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Altair project west of Old Town to proceed with city council's blessing

 

Last updated 12/12/2017 at Noon

This map shows how different portions of a large development west of Old Town Temecula, dubbed Altair, will be zoned. Courtesy photo.

The Temecula City Council on Tuesday, Dec. 12, approved a high density mixed use development slated for the foothills west of Old Town, despite pleas from environmental groups that they should table the project for the time being.

The council voted 4-1, with councilman James "Stew" Stewart dissenting, to approve the project, which would bring as many as 1,750 residential units to a 270-acre property in the foothills.

Stewart had raised concerns about the project's possible impact to traffic on an already regularly congested 15 Freeway as well as the fact that the community wasn't designated for seniors, a group he has advocated to get increased housing for.

"This piece of land -- the views that it has, the amenities that it's bringing, would be fabulous," Stewart said. "I love the project. There's really nothing I do not like about this project, except for the impact it's going to put on the 15."

The mixed use development would bring a mixture of housing, an elementary school that could serve up to 730 students, trails and open spaces, a civic center and establish the Western Bypass, a roadway that would run from Temecula Parkway to Diaz Road. The roadway would help to form a "loop" around the city that would also include Murrieta Hot Springs Road, Butterfield Stage Road and Temecula Parkway.

A group of more than 30 people arrived to speak on the issue before council members voted.

Proponents of the project included members of the business community who like the idea of increased foot traffic in their businesses, and residents who said they were allured by the project and would like to someday live there.

Speaker Jeff Gutowski said had not yet achieved his goal of home ownership. He said he would one day like to own a home in the city like what was being offered through the Altair project.

"One of the reasons I'm so excited for Altair is that it is going to follow on that vision for the quality of life that I've always been so excited about and hope to bring a family into that area," Gutowski said. "Parks, biking trails, places to hike -- places to really be healthy and to have a sense of community and a sense of family that has all of those family values that we've all cared about."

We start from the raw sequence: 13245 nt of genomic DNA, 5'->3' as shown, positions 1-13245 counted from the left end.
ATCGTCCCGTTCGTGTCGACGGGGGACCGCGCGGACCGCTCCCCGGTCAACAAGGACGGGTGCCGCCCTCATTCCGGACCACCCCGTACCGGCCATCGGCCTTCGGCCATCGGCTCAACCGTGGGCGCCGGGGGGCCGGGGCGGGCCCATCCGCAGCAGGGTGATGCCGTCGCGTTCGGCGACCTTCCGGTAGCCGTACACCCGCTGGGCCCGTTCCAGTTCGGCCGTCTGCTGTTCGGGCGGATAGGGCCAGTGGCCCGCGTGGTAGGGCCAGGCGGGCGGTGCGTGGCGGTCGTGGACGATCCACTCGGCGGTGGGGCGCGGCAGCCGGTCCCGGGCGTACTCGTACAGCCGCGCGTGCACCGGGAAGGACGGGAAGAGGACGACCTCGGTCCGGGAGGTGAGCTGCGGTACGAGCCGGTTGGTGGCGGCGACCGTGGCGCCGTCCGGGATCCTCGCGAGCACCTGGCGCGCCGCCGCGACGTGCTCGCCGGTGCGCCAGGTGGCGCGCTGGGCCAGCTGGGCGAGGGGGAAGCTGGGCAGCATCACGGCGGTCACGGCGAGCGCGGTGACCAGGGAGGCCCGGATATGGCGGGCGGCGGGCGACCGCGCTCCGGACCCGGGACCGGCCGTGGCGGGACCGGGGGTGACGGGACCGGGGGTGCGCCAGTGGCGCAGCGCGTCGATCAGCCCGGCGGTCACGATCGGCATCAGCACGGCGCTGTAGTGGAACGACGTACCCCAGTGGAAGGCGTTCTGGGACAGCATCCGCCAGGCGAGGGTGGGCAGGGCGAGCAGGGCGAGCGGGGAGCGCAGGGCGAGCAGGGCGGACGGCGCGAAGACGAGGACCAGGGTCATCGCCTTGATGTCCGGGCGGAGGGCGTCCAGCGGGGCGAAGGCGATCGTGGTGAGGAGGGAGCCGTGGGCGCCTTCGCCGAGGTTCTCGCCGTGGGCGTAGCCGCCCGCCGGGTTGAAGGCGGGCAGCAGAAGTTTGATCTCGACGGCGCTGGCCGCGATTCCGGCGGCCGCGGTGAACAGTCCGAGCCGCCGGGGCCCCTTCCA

Opponents of the project included residents concerned about increased traffic on the 15 Freeway as well as environmental groups who said they were concerned about how much land was being conserved, where it was being conserved and whether enough was being done to allow safe crossings for mountain lions that use the area for a corridor.

According to documents from the city, city officials received a letter on Dec. 7 from the West Riverside County Regional Conservation Authority that said that the agency had reached an agreement with the city on how many acres should be put away for conservation purposes.

However, some environmental groups were still concerned that more could be done to protect wildlife corridors and be mindful of species such as the mountain lion.

"We do think more is needed," Cara Lacey, a land use planner with the Nature Conservancy, said. "The focus of the Nature Conservancy is to make sure that the preserved system associated with the MSHCP is assembled and that the wildlife corridors remain viable. We think we're getting close to that goal, but we do feel we need a little bit more time, and I'm not asking you to give much. I'm just asking for a 30 day continuance."

Temecula resident Matt Nelson, who has lived in the city since 1989, said he was wary about what additional residents moving in might mean.

"I think the term capacity is really what we should be thinking about," Nelson said. "I think Temecula is at capacity or it probably was five years ago or so, and kind of the thing that bugs me most of all is the thought of driving down the freeway, and for 20-30 years, I've seen the beautiful hillside just as it was and I know what it's going to look like -- the cut and the fill. And that stuff is rock under there, there's no top soil there, you can't re-vegetate that."

Councilmember Mike Naggar emphasized that he and fellow councilmember Jeff Comerchero had been working as part of subcommittee on the project for more than four years and during that time they met with staff, consultants and attorneys to make sure that the project was optimal for the city and took conservation into consideration, but also didn't impinge on the developers' rights.

"We found ourselves consistent with the MSHCP over a year ago," Naggar said, addressing the many environmental groups in the audience. "And in fact, we are consistent with the MSHCP; The RCA says so and it's the duty to of the RCA to to represent the wildlife agencies, so if the RCA is not representing the wildlife agencies, I think the wildlife agencies need to have a discussion with the RCA."

He said it would be unfair for the developer to make any additional concessions when they had already made many to try to preserve species and meet the requirements of conservationists head-on.

"At some point you can't hold them up indefinitely, and take their property and make them do everything you want on it, so that it reduces their value to next to nothing," Naggar said. "You can't do that. In fact, when I think about it, our U.S. Constitution protects that. They need to be fairly compensated."

After a more than six hour meeting, the council approved the project.

 

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